An experimental therapeutic vaccine known as GS-4774, used in combination with Viread (tenofovir disoproxil fumarate), increased the activity of T cells that target hepatitis B virus (HBV), according to Phase II study results reported in the journal Gastroenterology.
Although the vaccine did not reduce levels of hepatitis B surface antigen (HBsAg)—considered an indicator of a cure—the researchers suggested that GS-4774 might be useful as a component of combination therapy for chronic hepatitis B.
Over years or decades, chronic HBV infection can lead to liver cirrhosis (scarring), liver cancer and end-stage liver failure requiring a transplant. Antiviral therapy using nucleoside/nucleotide analogues such as Viread, Vemlidy (tenofovir alafenamide) or Baraclude (entecavir) can suppress HBV replication during treatment—indicated by low or undetectable HBV DNA viral load—but they don’t eliminate the virus.
HBV is difficult to treat in part because viral genetic material can lie dormant in liver cells, evading both the immune system and standard treatment. Furthermore, chronic HBV infection is characterized by dysfunctional CD8 T cells, suggesting that immune-based therapy may play a role in its treatment. Most experts think a combination approach will be needed to cure hepatitis B.
Carolina Boni, MD, of the University of Parma in Italy, and colleagues conducted a clinical trial to evaluate the safety and efficacy of GS-4774, a yeast-based “tarmogen” vaccine engineered to express HBV proteins and elicit HBV-specific T-cell responses. The vaccine was previously shown to stimulate immune responses in mice and healthy human volunteers without hepatitis B, and it had a modest effect on HBsAg levels in an early study of chronic hepatitis B patients with suppressed viral load.
This open-label study enrolled 195 people with chronic hepatitis B and mild to moderate liver disease in Canada, Italy, New Zealand, Romania, South Korea and the United States. They had detectable HBsAg and HBV DNA levels of at least 2,000 international units per milliliter; about 40% were hepatitis B e antigen-positive (a group considered more difficult to treat). They had not received antiviral treatment within three months, though about a third had previously been treated with either antivirals or interferon.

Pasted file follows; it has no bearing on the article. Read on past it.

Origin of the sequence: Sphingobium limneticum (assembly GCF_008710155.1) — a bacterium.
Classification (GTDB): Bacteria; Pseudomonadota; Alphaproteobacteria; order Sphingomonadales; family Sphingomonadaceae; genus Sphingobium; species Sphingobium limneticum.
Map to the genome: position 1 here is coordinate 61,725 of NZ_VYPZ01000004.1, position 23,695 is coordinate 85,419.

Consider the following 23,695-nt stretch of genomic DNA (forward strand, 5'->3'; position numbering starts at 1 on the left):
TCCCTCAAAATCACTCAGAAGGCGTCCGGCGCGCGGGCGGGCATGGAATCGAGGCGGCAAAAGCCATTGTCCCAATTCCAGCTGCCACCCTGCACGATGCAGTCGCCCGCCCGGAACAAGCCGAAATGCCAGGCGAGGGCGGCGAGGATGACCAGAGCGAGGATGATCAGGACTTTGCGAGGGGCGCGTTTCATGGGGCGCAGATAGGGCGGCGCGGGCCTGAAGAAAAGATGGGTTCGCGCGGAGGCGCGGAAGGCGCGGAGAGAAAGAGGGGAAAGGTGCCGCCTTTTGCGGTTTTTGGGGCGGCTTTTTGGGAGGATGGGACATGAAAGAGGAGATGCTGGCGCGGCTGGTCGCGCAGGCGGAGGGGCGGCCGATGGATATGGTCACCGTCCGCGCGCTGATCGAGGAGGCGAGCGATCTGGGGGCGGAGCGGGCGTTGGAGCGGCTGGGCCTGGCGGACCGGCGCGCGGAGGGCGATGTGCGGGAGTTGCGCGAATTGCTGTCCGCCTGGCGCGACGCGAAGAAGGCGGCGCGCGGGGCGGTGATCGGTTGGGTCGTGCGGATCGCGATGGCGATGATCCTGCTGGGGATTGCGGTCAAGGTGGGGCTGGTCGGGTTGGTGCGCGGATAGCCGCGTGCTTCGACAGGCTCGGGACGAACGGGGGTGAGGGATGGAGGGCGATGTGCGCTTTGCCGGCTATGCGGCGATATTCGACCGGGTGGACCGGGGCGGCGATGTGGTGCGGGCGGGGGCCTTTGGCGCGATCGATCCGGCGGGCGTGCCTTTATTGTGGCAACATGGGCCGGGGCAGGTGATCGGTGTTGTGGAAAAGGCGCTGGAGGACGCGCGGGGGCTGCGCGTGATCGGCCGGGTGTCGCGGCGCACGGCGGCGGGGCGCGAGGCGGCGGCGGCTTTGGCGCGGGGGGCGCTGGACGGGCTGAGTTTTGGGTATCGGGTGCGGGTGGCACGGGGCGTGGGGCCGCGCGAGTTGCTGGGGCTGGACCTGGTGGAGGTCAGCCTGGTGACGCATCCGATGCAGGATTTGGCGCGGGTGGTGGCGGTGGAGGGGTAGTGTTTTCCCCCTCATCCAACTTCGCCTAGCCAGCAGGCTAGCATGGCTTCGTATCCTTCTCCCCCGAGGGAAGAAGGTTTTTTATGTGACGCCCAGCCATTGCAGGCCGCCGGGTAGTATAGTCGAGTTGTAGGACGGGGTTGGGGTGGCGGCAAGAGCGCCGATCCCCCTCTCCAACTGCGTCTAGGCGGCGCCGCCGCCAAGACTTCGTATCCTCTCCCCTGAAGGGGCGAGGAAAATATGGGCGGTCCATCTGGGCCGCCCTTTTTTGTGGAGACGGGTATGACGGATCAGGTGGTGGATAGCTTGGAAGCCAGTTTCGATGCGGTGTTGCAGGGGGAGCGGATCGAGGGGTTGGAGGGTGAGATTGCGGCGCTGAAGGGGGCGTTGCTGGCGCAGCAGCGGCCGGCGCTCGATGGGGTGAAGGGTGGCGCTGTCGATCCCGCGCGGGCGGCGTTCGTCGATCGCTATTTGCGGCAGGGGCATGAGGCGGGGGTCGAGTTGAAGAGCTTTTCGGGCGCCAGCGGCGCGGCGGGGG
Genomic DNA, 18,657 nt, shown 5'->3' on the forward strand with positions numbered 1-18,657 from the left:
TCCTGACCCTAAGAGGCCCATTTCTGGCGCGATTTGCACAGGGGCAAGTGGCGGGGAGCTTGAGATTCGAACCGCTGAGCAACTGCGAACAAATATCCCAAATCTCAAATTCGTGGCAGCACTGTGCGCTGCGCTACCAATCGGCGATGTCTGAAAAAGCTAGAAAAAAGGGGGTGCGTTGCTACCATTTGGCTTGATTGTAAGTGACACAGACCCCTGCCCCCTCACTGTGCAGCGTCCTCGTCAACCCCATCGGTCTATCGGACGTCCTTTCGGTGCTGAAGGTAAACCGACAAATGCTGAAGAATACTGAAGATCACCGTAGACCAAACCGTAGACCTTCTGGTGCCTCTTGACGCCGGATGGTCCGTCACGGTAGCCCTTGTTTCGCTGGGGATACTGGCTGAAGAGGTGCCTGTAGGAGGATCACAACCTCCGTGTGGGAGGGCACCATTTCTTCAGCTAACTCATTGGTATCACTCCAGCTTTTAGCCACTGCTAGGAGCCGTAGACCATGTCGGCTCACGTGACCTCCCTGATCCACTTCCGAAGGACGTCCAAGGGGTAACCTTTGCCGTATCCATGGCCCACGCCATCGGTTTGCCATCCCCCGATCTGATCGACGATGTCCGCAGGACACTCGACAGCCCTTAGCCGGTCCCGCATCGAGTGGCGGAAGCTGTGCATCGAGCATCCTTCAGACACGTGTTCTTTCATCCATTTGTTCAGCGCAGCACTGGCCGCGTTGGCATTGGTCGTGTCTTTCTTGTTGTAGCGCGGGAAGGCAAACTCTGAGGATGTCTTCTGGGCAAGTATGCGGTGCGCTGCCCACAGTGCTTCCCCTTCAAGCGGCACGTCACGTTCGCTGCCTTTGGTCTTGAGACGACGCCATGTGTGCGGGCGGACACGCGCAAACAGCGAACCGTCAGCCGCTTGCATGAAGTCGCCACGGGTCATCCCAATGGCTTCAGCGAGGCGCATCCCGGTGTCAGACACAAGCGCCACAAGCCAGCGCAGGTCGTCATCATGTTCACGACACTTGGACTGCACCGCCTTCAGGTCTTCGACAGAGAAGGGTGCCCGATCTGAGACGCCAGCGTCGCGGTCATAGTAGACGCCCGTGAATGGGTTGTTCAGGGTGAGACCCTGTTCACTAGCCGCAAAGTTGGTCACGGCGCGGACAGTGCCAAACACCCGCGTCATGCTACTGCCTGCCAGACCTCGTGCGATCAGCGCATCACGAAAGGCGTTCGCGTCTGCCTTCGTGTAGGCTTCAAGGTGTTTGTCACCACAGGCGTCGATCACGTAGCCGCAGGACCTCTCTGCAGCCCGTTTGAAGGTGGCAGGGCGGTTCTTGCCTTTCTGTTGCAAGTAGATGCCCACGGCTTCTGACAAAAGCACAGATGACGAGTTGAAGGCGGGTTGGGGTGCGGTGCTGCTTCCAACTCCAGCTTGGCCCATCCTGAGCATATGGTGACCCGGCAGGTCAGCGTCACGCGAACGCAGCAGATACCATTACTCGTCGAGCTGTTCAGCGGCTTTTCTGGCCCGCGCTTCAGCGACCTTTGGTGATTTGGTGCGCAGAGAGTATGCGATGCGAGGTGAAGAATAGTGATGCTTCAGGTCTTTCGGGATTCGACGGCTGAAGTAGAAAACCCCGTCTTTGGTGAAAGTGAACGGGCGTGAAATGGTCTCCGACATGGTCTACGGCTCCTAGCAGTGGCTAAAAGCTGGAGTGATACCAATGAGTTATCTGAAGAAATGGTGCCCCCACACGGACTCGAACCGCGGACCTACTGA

Participants were randomly assigned to receive Viread alone or in combination with 2, 10 or 40 “yeast units” (a dosage measurement) of GS-4774 administered by subcutaneous injection every four weeks for a total of six doses.
The researchers saw no significant differences in HBsAg reduction—the study’s primary endpoint—between people treated with Viread alone and those who also received GS-4774. Only about 10% of people receiving either treatment had more than a 0.5 log reduction in HBsAg. No participants achieved complete HBsAg loss. There was also no notable difference in the proportion who reached undetectable HBV viral load.
However, those who received the vaccine did show stronger anti-HBV immune responses. Laboratory analysis showed that HBV-specific CD8 killer T cells from people who received GS-4774 produced more interferon gamma, tumor necrosis factor and interleukin-2 at week 24, and were still more active at week 48, six months after treatment ended. GS-4774 had little effect on CD4 helper T cells and did not affect CD8 T cell responses against other viruses.
Treatment with GS-4774 was generally safe and well tolerated, with no serious adverse events or treatment discontinuations for this reason. The most common side effect was injection site reactions.
“Although GS-4774 did not reduce levels of HBsAg in patients, its strong immune stimulatory effect on CD8+ T cells might be used in combination with other antiviral agents to boost the antivirus immune response,” the study authors suggested. “Therapeutic compounds designed to restore an effective HBV-specific T-cell response represent promising tools for improving the rate of HBsAg loss and seroconversion in subjects with chronic hepatitis B compared with what is currently achievable with [nucleoside/nucleotide analogues] alone.”
GlobeImmune, a company that pioneered tarmogen vaccine technology, had licensed GS-4774 to Gilead Sciences, but Gilead pulled out of the collaboration after the disappointing findings about the lack of HBsAg reduction were reported. However, GlobeImmune still lists the vaccine in its product pipeline. The company is also developing cancer vaccines using similar technology.
Click here to view the study abstract.
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